WWE's Consensual Relationship Policy Leaks, Addresses Workplace Romance

Since the revelation of the lawsuit filed by Janel Grant accusing Vince McMahon of sex trafficking and abuse back in January, many have been wondering what WWE's policy was concerning relationships within the company, and how employees/talent were protected. Though both Chief Content Officer Triple H and NXT head of creative Shawn Michaels had hinted at a policy regarding the matter, it remained unclear what that policy entailed, until now.


On Tuesday, POST Wrestling and Wrestlenomics obtained WWE's official policy regarding sexual or romantic relationships in the workplace. The policy, called the "Consensual Relationship policy," was first established back in June 2023, nearly one year after McMahon retired due to the emergence of accusations he paid hush money to cover up numerous affairs, six months after McMahon forced his way back into WWE, and seven months before the Grant lawsuit became known, forcing McMahon to resign.

Totaling three pages, the policy declares that a WWE employee "shall not exercise responsibility (instructional, evaluative, or supervisory) for any affiliated individual with whom the employee has or had a consensual relationship." The policy also discourages consensual relationships involving WWE executive members, which include any member of WWE (now TKO's) Board of Directors, CEO, President, Chief Content Officer, Chief Legal Officer, and Chief Human Resource Officer. 


An "affiliated relationships" section was also included, stating that relationships between WWE employees and independent contractors such as talent must also abide by the official policy. Guidelines stipulate that should an executive engage in a relationship, they are to disclose it to Steve Koonin, who is the lead independent director of TKO's Board of Directors.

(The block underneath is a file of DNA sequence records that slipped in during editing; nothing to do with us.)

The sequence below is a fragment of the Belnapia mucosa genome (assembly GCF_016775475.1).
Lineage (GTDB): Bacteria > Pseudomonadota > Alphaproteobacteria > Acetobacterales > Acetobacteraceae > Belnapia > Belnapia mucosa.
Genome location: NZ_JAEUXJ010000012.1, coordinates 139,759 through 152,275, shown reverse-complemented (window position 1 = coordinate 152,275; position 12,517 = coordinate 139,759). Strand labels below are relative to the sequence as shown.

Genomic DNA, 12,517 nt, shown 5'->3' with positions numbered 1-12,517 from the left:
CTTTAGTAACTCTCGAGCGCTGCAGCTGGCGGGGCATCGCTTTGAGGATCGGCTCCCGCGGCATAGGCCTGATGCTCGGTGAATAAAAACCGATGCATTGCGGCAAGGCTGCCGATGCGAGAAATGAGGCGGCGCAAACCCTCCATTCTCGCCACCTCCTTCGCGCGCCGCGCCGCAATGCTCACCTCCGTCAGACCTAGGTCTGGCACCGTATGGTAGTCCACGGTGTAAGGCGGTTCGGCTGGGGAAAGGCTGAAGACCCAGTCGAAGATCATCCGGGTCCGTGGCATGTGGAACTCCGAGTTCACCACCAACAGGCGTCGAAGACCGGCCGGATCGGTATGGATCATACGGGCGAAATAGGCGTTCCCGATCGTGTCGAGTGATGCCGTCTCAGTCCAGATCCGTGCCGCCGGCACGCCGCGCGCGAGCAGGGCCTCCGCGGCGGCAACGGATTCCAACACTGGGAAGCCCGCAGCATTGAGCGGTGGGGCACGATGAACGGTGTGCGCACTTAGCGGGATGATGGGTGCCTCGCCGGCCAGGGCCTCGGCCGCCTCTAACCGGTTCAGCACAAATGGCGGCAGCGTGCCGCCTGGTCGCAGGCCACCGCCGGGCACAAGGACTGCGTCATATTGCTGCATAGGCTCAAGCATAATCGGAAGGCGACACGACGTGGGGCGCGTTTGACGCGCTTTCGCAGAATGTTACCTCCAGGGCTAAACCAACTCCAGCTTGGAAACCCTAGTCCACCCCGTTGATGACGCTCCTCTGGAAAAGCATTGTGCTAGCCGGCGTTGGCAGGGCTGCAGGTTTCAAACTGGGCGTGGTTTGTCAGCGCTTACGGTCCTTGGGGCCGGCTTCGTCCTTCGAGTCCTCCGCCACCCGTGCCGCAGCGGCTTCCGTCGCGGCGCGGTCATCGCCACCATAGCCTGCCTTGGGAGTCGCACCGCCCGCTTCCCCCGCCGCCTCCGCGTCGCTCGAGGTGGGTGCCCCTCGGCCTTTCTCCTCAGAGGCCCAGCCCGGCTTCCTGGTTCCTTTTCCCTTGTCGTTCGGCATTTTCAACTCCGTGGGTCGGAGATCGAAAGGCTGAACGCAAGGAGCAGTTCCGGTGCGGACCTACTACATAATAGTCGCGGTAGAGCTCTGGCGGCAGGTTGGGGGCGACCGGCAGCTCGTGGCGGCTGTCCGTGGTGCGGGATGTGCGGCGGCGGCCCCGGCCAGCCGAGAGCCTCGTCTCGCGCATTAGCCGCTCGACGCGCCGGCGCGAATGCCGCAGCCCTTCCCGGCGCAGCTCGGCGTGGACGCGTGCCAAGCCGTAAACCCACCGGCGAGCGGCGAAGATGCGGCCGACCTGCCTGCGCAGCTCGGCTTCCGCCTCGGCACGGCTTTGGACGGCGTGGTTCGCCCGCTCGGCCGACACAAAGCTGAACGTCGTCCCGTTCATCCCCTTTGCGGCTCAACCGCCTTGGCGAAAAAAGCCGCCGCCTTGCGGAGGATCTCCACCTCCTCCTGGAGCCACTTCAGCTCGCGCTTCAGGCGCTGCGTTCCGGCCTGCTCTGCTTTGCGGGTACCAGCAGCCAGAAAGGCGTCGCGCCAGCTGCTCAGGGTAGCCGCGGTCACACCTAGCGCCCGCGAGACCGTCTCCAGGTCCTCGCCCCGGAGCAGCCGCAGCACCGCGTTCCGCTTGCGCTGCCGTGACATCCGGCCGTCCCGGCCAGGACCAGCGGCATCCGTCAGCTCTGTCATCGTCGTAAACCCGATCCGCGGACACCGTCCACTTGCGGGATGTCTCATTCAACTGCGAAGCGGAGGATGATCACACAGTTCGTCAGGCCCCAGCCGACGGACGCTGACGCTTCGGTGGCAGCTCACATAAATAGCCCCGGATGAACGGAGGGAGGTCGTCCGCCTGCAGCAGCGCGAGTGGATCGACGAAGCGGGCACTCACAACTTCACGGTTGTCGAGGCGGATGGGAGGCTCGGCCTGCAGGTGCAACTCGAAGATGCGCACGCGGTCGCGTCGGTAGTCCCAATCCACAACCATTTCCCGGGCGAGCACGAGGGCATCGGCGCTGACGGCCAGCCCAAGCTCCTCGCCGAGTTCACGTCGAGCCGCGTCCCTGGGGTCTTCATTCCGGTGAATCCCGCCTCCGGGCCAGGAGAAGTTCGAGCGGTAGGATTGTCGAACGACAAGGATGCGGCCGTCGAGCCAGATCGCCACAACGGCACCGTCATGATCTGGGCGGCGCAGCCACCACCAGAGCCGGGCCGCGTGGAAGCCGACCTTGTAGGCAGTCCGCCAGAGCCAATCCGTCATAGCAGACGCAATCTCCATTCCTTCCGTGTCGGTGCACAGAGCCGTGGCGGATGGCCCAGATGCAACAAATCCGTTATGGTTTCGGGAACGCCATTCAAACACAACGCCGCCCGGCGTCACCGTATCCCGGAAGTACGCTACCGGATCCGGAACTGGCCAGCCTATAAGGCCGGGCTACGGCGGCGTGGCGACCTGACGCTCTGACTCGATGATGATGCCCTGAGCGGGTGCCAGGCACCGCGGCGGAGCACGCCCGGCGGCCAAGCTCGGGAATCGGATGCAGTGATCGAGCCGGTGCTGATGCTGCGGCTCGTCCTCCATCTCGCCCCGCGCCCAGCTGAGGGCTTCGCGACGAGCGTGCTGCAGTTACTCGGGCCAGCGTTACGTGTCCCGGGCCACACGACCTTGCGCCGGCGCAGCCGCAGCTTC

Experts Weigh In On WWE Consensual Relationship Policy

Several within WWE noted that the policy was the first they had ever heard that addressed consensual relationships in the WWE workplace. In regards to punishment should the policy be violated, no specific consequences were stated, though the policy notes that a violation could result in disciplinary action, which could include the violator having their employment terminated.


The release of the policy prompted reactions from two experts, Fairfield University Professor of Management Dr. Lisa Mainero, and Texas A&M Director of Workplace Lawsuit Program Michael Z. Green. While Mainero wasn't entirely negative on the policy, praising the inclusion of the "affiliated relationships" section, she did take issue with it not addressing hierarchical relationships, a relationship between two employees where one is subordinate to the other.

"This is an 'okay' policy, better than most, but still inadequate," Mainiero said. 

As for Green, he felt certain language in the policy "didn't go far enough," referring to the section discouraging consensual relationships involving WWE executive members.


"'WWE strongly discourages consensual relationships involving any WWE Board Member, or executive team member such as the CEO, President, CFO, Chief Content Officer, Chief Legal Officer, or Chief Human Resources Officer,'" Green said, quoting the policy. "[I]t should say that if any such officer seeks to engage in a consensual relationship with a subordinate or does engage in a purported consensual relationship with a subordinate, the WWE can consider such action as bad judgment warranting cause for immediate termination from the executive position the person holds."